Thursday, March 01, 2018

Don't go along with Jacob Rees-Mogg's act by attacking him for being posh or old fashioned.

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The thing about really posh people is that they make it look effortless. Think of Prince William or David Cameron. 
True, Cameron's inner Flashman could soon appear if he was thwarted, but Prince William probably does not even think of himself in this way. It just comes naturally to him. 
At the other end of the spectrum are those for whom being posh is hard work. They make everything a little bit too obvious. 
Take Boris Johnson. He was plucked from the same North London primary school the Miliband brothers attended and sent to prep school and then Eton. 
You feel that he has been trying a little too hard to fit in ever since.

I went on to suggest that Jacob Rees-Mogg is a Johnson not a Cameron.

Michael White, writing in The New European recently, shared this analysis:
It prompted me to make inquiries of my own into the Rees-Moggs, routinely described in newspapers which should know better (but no longer do) as aristocratic. That is not so and prompts one of my grander friends to dismiss Mogg’s elaborate style as “very nouveau, a faux gent”. 
Reference books quickly reveal that Richard Mogg (1690-1729) purchased the medieval manor of Cholwell in Somerset in 1726 and that by 1805 the family’s heiress, Mary Mogg Wooldridge, had married a Welshman, called John Rees who doubled up their names and coats of arms. 
The couple’s son, William Rees-Mogg, pulled down Cholwell in 1855 and rebuilt, as upwardly-mobile Victorians did. Minor gentry on the make, vicars, farmers, soldiers, sheriffs of Somerset, a familiar story to readers of Trollope novels. 
Jacob’s own father, another William Rees-Mogg (1928-2012), was editor of the Times and much else, a great quangocrat who married his secretary and ended up in the House of Lords. Cholwell had long been sold, the Moggs had become Catholic – William’s mother was an Irish-American, a Catholic and (Heaven forbid!) an actress.
As well as from his business activities, Jacob's money comes from his marriage to Helena de Chair, the daughter of a Conservative MP and his heiress fourth wife,.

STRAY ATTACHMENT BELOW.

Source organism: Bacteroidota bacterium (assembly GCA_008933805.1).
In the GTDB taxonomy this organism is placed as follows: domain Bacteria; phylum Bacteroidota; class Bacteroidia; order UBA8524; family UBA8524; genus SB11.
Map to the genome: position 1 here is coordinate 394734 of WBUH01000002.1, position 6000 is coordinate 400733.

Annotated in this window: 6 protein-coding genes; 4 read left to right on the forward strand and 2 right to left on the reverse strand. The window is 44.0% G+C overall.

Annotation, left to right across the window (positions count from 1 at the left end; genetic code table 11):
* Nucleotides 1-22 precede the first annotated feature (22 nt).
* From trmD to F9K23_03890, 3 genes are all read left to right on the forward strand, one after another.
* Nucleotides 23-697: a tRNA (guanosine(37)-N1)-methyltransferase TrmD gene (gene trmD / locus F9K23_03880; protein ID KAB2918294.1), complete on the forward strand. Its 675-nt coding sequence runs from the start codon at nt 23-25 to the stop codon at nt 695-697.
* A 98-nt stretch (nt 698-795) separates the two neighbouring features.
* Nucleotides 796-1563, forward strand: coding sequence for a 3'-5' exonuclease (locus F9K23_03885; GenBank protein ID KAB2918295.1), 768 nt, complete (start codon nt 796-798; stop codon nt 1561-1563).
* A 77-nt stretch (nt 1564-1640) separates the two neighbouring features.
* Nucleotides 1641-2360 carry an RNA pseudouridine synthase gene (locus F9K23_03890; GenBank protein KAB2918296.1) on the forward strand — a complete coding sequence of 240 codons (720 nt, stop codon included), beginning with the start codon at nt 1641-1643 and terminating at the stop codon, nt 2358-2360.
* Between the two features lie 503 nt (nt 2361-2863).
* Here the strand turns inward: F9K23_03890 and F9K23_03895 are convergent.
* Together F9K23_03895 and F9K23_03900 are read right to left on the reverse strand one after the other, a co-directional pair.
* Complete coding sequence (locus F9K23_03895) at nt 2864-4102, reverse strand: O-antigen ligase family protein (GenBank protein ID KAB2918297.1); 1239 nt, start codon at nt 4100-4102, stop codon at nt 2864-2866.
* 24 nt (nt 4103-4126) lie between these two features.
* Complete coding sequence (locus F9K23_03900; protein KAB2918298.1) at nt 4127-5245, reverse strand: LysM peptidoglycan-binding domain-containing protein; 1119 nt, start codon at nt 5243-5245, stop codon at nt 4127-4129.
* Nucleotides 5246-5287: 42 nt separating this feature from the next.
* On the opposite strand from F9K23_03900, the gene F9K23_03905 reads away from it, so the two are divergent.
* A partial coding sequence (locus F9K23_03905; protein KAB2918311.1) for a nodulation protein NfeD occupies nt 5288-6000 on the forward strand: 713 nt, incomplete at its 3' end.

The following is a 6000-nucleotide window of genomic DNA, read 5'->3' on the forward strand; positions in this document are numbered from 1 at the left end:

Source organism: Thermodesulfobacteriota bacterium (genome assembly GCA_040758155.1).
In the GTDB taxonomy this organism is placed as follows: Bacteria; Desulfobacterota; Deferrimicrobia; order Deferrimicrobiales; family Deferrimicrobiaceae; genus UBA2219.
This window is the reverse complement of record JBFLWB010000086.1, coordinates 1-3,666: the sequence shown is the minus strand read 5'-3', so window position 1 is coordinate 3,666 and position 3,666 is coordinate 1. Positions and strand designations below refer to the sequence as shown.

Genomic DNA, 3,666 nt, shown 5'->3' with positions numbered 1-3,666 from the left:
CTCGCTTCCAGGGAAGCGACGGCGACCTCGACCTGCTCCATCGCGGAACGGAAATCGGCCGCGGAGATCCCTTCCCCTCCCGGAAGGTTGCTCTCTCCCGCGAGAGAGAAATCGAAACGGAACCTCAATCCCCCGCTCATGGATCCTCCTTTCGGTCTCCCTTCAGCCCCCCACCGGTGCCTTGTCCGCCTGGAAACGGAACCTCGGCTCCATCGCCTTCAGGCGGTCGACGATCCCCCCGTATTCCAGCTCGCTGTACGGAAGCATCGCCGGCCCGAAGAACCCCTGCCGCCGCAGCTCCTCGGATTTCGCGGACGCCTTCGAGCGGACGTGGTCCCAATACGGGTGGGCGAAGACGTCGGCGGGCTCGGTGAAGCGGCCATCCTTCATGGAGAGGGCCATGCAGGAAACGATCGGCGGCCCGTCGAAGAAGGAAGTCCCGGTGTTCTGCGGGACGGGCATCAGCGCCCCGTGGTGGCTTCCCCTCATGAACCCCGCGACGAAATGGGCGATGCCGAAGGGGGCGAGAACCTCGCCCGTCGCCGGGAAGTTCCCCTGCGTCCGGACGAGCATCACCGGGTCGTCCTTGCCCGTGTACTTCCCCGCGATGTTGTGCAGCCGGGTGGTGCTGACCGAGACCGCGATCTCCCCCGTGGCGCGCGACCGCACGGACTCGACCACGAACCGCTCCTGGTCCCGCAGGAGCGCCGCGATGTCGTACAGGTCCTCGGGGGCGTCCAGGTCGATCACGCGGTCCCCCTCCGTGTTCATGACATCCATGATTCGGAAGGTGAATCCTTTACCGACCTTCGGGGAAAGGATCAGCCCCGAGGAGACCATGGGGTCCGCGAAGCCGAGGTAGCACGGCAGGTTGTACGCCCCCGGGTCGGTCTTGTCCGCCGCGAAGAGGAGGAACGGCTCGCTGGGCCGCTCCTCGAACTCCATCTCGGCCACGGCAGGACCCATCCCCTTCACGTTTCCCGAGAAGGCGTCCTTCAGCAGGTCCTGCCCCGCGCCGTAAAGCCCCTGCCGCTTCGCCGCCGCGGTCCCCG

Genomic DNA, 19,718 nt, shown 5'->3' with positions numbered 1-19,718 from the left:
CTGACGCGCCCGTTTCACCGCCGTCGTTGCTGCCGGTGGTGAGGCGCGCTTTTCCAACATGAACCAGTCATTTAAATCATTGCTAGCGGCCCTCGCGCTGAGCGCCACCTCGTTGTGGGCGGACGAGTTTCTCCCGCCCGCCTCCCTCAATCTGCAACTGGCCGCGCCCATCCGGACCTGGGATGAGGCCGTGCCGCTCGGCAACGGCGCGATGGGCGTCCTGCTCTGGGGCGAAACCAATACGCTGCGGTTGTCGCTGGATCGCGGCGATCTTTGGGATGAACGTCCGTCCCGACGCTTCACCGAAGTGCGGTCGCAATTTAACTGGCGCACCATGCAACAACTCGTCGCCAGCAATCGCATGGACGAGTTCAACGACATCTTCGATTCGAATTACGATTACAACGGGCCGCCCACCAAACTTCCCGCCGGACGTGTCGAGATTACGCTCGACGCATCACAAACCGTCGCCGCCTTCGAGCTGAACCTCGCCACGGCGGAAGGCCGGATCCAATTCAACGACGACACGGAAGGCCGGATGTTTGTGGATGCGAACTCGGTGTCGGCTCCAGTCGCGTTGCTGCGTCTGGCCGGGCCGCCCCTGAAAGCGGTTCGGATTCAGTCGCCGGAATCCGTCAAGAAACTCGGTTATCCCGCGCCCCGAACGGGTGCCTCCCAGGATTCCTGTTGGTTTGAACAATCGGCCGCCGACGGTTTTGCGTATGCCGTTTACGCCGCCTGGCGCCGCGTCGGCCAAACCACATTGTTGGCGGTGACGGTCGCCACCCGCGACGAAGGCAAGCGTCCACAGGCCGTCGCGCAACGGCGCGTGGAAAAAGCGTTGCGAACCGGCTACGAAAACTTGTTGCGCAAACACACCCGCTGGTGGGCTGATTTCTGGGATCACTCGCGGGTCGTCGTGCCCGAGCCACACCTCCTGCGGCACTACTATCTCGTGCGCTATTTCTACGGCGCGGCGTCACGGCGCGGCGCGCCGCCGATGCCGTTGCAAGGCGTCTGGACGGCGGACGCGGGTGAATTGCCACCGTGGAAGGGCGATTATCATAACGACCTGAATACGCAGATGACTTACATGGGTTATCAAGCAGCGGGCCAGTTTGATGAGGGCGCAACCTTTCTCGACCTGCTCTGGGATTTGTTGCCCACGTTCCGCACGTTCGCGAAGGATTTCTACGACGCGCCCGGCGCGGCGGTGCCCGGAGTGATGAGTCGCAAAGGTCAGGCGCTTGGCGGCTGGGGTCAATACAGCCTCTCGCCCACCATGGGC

Jacob's father William Rees-Mogg ended up as editor of The Times, but it took him a long time to be accepted into the establishment.

When he did his National Service in the RAF he was not given a Commission. Too brainy, presumably. Not in the 1st XV at Charterhouse.

Being a Rees-Mogg is hard work, as an Old Etonian informant of White's confirmed:
"True blue bloods were always rather lovable yobs, like mongrels," he explains. "Would-be grandees accumulated behavioural traits they had read about in PG Wodehouse. Jacob doesn’t get noblesse oblige, an ethical system destroyed by Thatcher. His clothes are issued by a theatrical costumer, his children’s names a pale imitation of Evelyn Waugh."
Which suggests that if there is a political point to all this is that we should play along with his act by calling him "the Member for the 18th century" or anything like that. It is just how he wants to be seen.

Meanwhile, the only electorate that matters to Jacob Rees-Mogg at the moment is the rapidly declining and rapidly ageing Conservative membership.

They love someone playing the toff. After all, they fell for Boris Johnson's act and have now fallen for Rees-Mogg's more elegant one.

If I were an ambitious young Tory I would go the full Bertie Wooster, wear a monocle and play the banjolele. That electorate would probably fall for it.

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